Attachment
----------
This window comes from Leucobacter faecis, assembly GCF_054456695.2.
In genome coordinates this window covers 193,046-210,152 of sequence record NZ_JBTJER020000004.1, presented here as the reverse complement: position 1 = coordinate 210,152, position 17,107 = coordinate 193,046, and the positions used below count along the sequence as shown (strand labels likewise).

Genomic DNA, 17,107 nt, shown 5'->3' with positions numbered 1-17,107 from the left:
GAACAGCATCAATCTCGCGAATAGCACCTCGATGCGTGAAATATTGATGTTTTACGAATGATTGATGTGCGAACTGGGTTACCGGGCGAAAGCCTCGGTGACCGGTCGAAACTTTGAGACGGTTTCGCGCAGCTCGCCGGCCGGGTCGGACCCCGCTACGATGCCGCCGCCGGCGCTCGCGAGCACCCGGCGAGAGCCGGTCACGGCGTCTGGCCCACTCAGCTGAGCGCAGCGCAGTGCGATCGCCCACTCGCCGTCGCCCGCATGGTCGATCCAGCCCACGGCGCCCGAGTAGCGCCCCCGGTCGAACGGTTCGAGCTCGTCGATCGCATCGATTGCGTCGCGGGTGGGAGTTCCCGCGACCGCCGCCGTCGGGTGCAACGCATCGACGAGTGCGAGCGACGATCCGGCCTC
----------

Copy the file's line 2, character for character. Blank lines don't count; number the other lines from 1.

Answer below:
In genome coordinates this window covers 193,046-210,152 of sequence record NZ_JBTJER020000004.1, presented here as the reverse complement: position 1 = coordinate 210,152, position 17,107 = coordinate 193,046, and the positions used below count along the sequence as shown (strand labels likewise).